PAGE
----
Contributing, Advancing, Succeeding: Jews and Occupations

Text by Spencer Kasko

Images from Bangor Public Library and Colby College Special Collections

Most Jewish immigrants who arrived in America in the late 19th and early 20th centuries would never have considered coming to Maine. After all, the entire population of Maine in 1900 was not even 700,000, with only a couple thousand Jews. In the same year New York City could boast a population of 600,000 Jews.

The move to Maine, with the exception of Portland and Bangor, meant settling in a small and unstable Jewish community, or in a place without one at all.

Most Jewish immigrants looked to their occupations to cement for themselves a place in the Pine Tree State. Maine offered opportunities for employment and also the chance to improve one's quality of life, as the state offered a different lifestyle than the bustling urban centers that housed hundreds of thousands of Jews.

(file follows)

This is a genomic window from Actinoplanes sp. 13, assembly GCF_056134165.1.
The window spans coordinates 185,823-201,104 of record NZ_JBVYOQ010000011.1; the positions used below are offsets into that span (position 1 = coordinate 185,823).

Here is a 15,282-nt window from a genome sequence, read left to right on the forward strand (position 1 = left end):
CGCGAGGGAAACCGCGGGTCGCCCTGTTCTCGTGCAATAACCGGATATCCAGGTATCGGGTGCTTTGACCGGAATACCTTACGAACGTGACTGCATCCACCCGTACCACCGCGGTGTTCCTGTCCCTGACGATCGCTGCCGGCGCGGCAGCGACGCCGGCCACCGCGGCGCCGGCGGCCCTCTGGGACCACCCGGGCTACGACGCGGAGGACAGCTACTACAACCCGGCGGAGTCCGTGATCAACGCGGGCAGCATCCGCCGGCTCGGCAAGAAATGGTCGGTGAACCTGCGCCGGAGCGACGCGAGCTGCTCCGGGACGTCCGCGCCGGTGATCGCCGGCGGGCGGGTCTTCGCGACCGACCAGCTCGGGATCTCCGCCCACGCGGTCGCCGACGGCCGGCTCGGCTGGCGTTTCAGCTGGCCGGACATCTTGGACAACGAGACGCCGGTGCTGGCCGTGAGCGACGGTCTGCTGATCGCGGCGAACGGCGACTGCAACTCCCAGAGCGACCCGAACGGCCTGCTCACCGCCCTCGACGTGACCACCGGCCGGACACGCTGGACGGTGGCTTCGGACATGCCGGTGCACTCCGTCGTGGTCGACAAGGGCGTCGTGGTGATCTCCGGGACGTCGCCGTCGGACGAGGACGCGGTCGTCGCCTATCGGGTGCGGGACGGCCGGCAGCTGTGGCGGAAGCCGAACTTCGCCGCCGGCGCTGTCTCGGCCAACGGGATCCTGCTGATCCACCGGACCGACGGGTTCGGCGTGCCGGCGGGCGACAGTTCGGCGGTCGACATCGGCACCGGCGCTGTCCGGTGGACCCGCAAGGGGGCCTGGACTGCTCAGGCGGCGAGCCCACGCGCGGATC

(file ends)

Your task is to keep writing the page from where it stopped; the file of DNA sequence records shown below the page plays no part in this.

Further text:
Through a discernible pattern of contributing, advancing and succeeding, those who stayed in Maine established themselves through their occupations and with an eye toward the future.

Over the past two hundred years life in Maine for Jews has been defined by, in addition to religious and communal experiences, their occupations. From industrious peddlers to successful farmers, professionals and businessmen, Jews in Maine have made their mark on life in Maine.

A member of the Class of 2012 at Colby College, Spencer Kasko is from Mechanicsville, Maryland.

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